You can try to escape God, but your escapism actually provides no escape. We meet Jonah as Jonah meets a sovereign God who traps him. Trying to escape God is futile, but we try anyway, don’t we?
At some level, all of us are running from something. Your past. The future. Your job. Your family. God. There are 1000 reasons to want to escape. Any idea what you’re running from? And why?
Once upon a time, Jesus stood against the injustice of the Roman empire and the hypocrisy of religious leaders. He changed the course of human history. What will our Once upon a time… story be?
What if our faith was characterized by fearlessness, humility, confidence in Jesus, and love of others? Imagine how that would change the world around us.
We see daily news reports about violence and terrorism. The world can feel like a dangerous place. Surrounded by uncertainty, it's difficult not to be afraid. But Jesus offers us another option.
Our culture celebrates autonomy. Not needing to go to any more meetings. Not needing to answer the phone. Having enough money and enough health that you can do exactly what you want to do, when you want to do it. But what if your fulfillment is not found in isolation, but actually playing a part in something greater than yourself? What if there were a multitude of people waiting, hoping that you would play your part?
70% of people admit to being disengaged at work. That includes people who got their dream job, only to discover it was hardly a dream. Why is work so frustrating? And how can you spend your time and energy in ways that are far more fulfilling? God has something fairly radical to say about work that could completely change your attitude and your satisfaction.
Sometimes it’s hard to know what you should really be doing with your life. Other times the trajectory of your life can be clear but it doesn’t have the meaning you hoped for. What were you put on this earth to do? What if discovering more of who God made you to be, can help you discover more of His purposes for you?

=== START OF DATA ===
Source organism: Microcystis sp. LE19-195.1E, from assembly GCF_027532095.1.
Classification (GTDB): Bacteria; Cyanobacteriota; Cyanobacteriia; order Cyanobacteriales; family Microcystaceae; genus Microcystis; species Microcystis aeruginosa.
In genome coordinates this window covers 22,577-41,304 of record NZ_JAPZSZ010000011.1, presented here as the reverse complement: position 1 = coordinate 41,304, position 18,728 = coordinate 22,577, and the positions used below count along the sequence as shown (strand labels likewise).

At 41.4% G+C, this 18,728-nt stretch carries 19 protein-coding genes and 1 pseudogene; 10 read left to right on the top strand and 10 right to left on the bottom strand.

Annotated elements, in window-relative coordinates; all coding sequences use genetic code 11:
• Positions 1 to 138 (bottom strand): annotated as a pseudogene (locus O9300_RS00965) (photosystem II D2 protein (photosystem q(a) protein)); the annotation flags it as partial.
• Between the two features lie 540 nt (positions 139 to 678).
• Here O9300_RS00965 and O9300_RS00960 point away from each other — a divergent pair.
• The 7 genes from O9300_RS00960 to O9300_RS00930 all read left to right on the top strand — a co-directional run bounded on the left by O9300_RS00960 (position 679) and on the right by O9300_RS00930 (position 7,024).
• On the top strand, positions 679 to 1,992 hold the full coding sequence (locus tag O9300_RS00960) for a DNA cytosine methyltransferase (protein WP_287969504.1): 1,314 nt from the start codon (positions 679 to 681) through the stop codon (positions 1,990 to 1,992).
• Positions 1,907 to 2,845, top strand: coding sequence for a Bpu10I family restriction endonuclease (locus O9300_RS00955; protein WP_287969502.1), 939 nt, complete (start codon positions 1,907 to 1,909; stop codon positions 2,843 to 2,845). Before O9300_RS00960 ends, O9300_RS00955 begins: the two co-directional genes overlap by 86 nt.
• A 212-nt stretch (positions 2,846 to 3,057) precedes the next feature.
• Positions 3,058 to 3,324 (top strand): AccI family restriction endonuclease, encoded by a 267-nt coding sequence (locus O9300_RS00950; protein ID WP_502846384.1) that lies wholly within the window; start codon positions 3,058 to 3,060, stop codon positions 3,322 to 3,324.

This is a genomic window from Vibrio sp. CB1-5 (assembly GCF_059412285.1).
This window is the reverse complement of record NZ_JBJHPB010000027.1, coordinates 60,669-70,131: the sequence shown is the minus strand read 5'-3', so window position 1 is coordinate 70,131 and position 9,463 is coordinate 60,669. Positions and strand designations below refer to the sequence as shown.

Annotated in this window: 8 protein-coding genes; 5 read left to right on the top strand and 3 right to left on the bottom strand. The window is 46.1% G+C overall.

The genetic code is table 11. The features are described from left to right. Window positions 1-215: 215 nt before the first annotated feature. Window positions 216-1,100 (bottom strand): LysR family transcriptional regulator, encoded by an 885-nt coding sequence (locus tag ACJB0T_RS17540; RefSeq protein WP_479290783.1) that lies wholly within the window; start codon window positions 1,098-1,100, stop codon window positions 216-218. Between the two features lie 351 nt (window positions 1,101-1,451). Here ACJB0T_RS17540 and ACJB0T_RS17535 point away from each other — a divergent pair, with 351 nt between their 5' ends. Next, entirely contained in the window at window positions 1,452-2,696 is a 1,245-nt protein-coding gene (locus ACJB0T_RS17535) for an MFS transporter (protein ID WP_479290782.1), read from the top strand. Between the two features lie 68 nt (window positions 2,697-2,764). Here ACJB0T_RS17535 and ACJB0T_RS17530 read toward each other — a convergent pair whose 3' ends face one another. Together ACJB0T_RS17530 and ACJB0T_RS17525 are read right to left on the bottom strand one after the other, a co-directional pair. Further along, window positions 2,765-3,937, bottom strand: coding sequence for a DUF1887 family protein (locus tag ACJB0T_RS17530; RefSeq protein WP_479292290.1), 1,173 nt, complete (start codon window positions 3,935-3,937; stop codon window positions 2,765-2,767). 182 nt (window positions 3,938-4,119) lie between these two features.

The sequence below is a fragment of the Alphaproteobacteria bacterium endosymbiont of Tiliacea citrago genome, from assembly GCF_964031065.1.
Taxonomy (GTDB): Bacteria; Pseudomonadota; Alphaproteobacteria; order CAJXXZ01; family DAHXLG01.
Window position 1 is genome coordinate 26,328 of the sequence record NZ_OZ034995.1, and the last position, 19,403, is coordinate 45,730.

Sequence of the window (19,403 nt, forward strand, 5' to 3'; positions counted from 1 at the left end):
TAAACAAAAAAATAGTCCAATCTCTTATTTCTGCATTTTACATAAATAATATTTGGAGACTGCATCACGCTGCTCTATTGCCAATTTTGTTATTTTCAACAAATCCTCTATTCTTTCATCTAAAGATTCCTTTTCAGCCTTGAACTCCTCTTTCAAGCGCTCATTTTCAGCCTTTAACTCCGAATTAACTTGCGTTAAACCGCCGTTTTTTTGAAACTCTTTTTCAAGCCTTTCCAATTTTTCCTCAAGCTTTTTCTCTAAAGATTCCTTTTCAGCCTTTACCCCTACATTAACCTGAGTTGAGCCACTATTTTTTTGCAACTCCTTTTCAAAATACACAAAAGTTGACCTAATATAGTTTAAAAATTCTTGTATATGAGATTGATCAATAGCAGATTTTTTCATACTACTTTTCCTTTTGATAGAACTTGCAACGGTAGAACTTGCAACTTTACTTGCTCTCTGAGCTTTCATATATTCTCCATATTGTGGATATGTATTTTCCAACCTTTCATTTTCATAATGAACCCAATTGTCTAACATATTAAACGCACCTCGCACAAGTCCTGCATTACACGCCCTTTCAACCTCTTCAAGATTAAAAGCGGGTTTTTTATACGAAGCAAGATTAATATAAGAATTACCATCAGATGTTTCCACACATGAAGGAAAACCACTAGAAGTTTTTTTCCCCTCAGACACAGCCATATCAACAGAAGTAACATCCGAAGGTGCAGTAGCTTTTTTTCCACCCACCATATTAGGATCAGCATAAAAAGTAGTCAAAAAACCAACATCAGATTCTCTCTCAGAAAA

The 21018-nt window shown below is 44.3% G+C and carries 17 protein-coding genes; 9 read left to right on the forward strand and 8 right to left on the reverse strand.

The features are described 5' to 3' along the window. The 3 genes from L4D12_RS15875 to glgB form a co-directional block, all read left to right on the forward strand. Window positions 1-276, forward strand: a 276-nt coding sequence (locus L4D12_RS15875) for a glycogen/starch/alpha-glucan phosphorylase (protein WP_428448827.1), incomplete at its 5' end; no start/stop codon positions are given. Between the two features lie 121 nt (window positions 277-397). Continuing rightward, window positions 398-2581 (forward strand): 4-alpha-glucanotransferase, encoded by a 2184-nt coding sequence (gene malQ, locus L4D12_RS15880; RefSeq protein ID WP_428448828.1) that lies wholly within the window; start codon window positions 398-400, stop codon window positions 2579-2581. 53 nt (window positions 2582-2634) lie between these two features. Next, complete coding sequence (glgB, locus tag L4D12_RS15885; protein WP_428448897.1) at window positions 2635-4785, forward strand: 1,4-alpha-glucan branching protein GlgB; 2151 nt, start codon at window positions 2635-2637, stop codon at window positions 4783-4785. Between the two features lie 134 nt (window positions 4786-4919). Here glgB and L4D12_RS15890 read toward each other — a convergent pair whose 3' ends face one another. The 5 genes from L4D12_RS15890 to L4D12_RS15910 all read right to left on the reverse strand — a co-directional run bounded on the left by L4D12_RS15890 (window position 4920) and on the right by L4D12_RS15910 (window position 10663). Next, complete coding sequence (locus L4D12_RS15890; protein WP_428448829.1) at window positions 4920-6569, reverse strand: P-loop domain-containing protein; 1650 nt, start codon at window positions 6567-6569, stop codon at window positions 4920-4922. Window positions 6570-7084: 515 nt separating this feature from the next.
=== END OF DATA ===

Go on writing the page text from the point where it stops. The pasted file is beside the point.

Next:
So you probably think the angst you feel in life some days will get better if you were more gifted, or you had money or fame. Most people find just the opposite—the more you have, the less fulfilled you feel. Why is that? Why is it that some of the most gifted people are the most miserable. And where does your dis-satisfaction come from?
When you have a mess to address, first options aren’t usually the best options. First options often make messes messier. In this message, Andy explores an approach that can take the -er out of your messy situations.
Jesus told us to love our neighbors as ourselves. But that’s easier said than done. What are the limits of our responsibility to others? The answer may surprise you.
A common misperception is that the Christian life is all about avoiding messes and staying out of trouble. But following Jesus isn’t about avoiding something; it’s about becoming something.
I know a mess when I see one because I am a mess. When we acknowledge our messes, we're a baby step away from acknowledging God. Your mess has the potential to bring God near you.
Whether we’re religious or not, we’ve all been in, are in, or are only one decision away from a mess. But there’s a powerful connection between your messes and your relationship with God.